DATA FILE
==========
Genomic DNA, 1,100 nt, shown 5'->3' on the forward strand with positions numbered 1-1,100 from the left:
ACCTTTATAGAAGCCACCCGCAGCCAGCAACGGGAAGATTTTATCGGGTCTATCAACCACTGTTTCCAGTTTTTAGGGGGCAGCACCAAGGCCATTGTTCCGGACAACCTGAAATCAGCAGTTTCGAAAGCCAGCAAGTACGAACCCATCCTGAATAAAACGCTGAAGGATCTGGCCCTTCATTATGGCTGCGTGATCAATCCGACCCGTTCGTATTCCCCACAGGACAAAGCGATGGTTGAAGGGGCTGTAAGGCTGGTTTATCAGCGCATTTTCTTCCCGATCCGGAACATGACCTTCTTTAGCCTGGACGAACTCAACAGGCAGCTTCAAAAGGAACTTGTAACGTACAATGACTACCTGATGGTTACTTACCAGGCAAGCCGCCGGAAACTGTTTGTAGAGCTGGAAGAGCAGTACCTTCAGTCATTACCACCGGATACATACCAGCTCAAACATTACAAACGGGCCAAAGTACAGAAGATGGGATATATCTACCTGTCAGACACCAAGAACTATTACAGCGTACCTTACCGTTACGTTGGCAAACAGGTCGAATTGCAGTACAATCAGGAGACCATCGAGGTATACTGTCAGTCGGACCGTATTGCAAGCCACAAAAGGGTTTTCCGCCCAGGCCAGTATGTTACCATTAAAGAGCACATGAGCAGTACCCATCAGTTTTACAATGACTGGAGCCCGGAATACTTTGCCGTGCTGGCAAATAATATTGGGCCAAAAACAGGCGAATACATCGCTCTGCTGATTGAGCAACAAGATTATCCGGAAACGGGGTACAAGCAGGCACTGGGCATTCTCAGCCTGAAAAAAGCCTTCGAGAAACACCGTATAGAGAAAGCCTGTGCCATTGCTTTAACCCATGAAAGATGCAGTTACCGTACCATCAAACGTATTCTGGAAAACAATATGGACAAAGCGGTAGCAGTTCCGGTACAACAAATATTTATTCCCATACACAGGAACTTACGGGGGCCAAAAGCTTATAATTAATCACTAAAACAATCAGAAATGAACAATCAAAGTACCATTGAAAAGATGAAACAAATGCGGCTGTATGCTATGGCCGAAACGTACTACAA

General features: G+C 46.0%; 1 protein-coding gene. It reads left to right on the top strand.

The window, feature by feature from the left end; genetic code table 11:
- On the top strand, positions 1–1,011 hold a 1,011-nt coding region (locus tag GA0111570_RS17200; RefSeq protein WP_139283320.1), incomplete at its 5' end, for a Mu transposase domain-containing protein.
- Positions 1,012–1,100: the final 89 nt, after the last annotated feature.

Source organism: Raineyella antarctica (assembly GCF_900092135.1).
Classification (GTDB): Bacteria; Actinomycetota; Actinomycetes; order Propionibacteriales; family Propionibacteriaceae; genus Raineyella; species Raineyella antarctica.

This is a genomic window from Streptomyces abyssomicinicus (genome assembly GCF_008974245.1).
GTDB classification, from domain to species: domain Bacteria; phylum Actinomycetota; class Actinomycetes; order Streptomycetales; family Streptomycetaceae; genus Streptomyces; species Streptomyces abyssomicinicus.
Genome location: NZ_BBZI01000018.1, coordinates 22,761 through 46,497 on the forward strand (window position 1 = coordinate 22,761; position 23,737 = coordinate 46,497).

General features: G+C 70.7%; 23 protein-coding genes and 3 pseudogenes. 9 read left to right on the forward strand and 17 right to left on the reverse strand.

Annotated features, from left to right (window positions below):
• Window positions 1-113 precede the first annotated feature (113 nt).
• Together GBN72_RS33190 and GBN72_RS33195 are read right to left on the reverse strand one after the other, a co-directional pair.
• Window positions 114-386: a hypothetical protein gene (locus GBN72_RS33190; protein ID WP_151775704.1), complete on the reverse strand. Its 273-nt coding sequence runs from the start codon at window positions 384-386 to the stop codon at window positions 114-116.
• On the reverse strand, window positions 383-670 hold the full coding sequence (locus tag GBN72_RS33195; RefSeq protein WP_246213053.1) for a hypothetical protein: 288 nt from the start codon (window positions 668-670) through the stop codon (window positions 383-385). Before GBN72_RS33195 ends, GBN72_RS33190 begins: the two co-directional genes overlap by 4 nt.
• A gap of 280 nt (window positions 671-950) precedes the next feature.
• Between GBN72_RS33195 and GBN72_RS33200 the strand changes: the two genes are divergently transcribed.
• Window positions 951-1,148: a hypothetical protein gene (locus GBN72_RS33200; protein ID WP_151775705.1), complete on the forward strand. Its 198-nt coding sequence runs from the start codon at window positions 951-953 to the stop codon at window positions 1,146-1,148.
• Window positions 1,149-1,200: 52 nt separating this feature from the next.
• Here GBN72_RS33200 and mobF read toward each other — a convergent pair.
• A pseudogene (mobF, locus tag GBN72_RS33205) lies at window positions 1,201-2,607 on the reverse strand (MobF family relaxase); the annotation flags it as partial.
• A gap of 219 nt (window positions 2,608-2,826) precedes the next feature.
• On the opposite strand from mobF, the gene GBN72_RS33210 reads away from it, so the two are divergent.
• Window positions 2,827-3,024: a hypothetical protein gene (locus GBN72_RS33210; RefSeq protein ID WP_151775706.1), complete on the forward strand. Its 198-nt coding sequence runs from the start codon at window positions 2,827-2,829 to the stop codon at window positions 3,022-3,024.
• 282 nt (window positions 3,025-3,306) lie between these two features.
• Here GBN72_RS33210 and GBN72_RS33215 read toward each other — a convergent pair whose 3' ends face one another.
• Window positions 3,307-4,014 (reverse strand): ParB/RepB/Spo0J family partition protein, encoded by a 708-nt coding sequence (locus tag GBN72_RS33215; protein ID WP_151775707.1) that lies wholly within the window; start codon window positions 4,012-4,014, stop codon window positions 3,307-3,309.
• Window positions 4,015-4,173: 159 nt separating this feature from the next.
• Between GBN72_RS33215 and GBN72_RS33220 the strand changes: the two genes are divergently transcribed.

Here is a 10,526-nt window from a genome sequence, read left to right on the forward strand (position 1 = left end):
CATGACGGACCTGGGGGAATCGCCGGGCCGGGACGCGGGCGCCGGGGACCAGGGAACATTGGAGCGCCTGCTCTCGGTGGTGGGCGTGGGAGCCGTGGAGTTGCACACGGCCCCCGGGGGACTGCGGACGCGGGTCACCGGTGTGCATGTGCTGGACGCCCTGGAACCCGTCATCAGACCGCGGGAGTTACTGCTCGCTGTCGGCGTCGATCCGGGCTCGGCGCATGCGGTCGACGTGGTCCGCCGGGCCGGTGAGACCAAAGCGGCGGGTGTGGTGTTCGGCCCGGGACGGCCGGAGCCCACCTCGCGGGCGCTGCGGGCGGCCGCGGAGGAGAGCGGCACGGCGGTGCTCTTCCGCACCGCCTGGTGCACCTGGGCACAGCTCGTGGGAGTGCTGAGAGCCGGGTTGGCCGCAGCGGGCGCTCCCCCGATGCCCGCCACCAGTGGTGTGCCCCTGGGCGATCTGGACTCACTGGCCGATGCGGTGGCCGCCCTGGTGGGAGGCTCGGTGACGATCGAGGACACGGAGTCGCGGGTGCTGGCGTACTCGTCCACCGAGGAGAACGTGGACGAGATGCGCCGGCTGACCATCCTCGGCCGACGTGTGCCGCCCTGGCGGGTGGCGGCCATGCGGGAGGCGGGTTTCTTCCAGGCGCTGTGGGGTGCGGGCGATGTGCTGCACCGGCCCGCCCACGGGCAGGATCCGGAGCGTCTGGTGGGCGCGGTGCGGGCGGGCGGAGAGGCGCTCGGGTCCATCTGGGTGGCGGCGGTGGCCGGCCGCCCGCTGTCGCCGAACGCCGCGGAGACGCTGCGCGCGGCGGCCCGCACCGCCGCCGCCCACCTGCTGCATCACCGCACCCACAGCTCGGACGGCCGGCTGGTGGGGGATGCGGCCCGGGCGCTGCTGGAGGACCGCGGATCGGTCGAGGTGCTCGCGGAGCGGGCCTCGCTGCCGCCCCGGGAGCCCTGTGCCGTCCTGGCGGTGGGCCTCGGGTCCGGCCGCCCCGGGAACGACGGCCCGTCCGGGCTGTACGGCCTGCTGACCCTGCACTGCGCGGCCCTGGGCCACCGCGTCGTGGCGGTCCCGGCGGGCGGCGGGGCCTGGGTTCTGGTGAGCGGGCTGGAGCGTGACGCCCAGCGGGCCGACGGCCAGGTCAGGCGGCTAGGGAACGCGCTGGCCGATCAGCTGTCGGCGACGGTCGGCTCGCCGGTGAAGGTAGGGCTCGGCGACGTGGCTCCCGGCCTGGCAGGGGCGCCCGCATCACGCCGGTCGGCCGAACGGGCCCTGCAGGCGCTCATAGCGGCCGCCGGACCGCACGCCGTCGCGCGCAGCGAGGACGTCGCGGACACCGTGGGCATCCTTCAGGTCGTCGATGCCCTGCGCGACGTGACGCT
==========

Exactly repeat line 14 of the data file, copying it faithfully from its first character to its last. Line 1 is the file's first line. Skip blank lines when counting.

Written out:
• Window positions 1-113 precede the first annotated feature (113 nt).